DENVER — As Denver surpasses 700 migrants arriving in recent months, Mayor Michael Hancock issued an emergency declaration to prevent a “local humanitarian crisis of unsheltered migrants.”
Many of the people arriving are asylum seekers and refugees, fleeing dangerous and deadly conditions in their home countries.
The city is collaborating with nonprofit partners, such as Casa de Paz, to keep up with needed supplies and shelter and to help the arriving migrants feel safe and welcomed.
“Some of the conversations that I’ve had with families has been, you know, [that] things are really rough in the countries that they’re coming from,” said Casa de Paz executive director Andrea Loya. “But the community that we have in Denver, from even other organizations, they’re awesome. They show up. They have been signing up, and they donate, and they just want to help. And so I think our migrant friends feel that.”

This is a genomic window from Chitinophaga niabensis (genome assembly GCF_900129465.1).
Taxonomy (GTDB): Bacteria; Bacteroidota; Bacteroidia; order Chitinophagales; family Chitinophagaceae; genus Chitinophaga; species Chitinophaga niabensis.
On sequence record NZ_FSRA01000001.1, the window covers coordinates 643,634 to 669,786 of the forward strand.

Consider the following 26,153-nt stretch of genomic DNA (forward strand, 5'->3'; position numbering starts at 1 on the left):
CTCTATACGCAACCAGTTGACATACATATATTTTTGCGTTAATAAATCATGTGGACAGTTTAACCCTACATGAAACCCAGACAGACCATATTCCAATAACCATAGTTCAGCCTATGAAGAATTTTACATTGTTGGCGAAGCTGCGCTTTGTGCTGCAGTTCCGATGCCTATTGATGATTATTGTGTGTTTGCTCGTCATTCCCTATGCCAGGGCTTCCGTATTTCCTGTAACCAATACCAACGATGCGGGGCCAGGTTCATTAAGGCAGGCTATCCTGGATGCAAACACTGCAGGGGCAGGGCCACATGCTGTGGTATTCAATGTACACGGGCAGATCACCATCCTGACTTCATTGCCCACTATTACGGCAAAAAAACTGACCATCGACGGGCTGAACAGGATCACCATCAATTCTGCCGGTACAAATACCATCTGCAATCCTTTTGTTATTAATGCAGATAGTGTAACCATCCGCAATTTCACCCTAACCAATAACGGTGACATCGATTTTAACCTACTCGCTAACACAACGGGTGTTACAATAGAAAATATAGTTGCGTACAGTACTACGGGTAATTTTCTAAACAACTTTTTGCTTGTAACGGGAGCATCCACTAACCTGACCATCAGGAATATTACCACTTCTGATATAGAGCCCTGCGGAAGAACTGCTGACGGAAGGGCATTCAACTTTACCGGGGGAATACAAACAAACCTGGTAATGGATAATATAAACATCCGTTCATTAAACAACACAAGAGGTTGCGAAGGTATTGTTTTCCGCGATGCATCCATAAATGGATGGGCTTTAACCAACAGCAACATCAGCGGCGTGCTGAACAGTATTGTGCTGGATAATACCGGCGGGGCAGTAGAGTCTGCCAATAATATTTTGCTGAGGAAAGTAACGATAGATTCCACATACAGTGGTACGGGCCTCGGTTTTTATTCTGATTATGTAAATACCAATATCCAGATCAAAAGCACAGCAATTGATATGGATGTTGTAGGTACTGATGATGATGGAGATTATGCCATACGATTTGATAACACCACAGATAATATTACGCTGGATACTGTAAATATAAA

Denver7 spoke to Keila Maria Pozo, an immigrant from Venezuela now living in Denver. Pozo is not a recent migrant — she has lived here for a year and a half, and recently became an American citizen — but she explained why so many are now fleeing her former home country.
“We have no health, no food, nothing,” Pozo said of her home country. “Our kids die. We have a high degree of malnutrition. You see people looking for food in the trash.”
Pozo said by even speaking to Denver7 about the conditions in Venezuela, she could be in trouble with authorities if she ever returned to the country. However, she said that she has felt very welcomed by the community, and that her experience in Denver has been “wonderful.”
“The only thing that I ask of Denver and everyone around the world is that you give us the opportunity to show you that we’re going to do the best that we can for this country,” she said.
The city of Denver and organizations like Casa de Paz are asking for donations of warm winter clothing and coats to offer migrants as they enter shelters. You can find information and links here.